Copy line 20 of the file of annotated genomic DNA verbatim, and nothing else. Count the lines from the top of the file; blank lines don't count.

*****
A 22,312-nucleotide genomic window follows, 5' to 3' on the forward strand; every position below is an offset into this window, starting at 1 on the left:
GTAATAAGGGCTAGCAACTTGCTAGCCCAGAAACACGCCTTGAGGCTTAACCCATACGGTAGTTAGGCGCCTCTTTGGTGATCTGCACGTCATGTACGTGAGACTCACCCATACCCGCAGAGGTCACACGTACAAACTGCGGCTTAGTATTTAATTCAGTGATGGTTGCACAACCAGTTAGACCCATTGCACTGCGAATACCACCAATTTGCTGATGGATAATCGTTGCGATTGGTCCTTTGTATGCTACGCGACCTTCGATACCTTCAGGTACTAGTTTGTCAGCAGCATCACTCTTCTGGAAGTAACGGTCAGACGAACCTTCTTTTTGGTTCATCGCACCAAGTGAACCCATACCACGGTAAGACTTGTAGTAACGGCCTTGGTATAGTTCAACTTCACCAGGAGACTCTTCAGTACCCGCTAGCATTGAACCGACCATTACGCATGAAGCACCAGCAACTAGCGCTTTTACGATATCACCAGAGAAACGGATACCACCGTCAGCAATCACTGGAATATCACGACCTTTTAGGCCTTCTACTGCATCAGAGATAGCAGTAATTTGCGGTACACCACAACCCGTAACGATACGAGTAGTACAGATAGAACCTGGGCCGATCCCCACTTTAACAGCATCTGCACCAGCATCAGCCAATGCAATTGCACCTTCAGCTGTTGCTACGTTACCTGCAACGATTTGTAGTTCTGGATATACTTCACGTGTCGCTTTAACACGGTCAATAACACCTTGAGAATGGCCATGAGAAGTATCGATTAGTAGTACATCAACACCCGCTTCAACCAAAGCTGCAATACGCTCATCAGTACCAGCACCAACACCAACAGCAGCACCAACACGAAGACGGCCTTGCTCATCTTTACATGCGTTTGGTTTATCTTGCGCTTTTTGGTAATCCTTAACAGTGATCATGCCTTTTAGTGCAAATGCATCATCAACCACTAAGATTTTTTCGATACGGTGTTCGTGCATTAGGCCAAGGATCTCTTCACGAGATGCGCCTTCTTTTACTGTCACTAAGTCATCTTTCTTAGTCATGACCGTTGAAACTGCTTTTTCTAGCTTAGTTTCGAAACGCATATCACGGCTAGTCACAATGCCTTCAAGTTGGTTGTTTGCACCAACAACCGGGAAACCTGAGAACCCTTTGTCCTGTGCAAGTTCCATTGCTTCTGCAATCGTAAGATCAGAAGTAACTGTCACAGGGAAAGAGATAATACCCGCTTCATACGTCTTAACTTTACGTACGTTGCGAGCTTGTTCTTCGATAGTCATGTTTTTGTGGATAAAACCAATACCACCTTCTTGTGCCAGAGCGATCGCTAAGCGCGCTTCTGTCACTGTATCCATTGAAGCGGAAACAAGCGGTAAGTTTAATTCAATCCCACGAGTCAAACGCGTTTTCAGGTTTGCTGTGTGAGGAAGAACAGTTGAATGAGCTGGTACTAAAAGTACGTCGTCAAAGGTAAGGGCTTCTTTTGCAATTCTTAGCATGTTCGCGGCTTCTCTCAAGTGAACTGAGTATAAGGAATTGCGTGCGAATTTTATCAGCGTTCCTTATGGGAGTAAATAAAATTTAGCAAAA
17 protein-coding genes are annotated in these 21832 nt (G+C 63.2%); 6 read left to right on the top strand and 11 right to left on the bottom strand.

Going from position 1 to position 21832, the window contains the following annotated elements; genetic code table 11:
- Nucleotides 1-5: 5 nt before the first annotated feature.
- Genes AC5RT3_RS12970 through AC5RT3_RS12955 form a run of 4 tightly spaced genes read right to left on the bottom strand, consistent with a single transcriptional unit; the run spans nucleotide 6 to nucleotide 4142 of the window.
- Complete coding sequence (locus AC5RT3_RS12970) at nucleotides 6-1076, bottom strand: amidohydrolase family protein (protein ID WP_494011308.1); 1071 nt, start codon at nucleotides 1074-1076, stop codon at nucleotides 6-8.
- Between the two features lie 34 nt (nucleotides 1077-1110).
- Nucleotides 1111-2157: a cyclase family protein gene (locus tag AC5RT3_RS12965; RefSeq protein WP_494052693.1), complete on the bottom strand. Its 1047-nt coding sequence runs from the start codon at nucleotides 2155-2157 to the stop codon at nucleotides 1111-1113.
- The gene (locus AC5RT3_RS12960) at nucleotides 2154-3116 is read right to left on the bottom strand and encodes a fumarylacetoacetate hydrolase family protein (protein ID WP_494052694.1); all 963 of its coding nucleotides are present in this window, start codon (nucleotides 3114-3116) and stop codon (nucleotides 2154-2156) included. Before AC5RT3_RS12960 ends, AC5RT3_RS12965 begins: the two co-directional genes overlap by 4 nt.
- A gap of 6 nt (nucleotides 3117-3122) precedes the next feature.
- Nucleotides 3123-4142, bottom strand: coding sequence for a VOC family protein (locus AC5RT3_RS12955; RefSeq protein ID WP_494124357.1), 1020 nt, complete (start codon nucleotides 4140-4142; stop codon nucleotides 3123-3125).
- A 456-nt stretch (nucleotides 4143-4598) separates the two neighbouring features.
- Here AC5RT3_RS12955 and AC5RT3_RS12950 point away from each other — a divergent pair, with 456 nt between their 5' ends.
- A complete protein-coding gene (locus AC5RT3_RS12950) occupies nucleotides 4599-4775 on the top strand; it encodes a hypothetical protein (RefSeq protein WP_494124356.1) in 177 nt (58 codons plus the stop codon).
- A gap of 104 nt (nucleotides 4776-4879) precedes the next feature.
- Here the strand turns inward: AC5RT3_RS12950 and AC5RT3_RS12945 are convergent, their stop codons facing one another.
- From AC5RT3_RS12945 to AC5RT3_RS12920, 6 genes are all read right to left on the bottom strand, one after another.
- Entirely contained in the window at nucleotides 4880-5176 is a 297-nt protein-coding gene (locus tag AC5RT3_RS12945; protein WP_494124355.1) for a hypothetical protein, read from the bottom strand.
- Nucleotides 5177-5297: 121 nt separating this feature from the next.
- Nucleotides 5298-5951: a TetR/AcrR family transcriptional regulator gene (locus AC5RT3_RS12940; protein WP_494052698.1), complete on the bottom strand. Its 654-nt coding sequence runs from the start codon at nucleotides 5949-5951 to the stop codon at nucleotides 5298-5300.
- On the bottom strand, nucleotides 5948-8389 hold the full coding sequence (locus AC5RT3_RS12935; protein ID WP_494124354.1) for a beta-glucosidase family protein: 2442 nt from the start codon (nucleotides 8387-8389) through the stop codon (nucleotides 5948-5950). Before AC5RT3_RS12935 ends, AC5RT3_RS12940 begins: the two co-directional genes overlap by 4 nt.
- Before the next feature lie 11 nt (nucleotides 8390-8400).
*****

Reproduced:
- Nucleotides 5177-5297: 121 nt separating this feature from the next.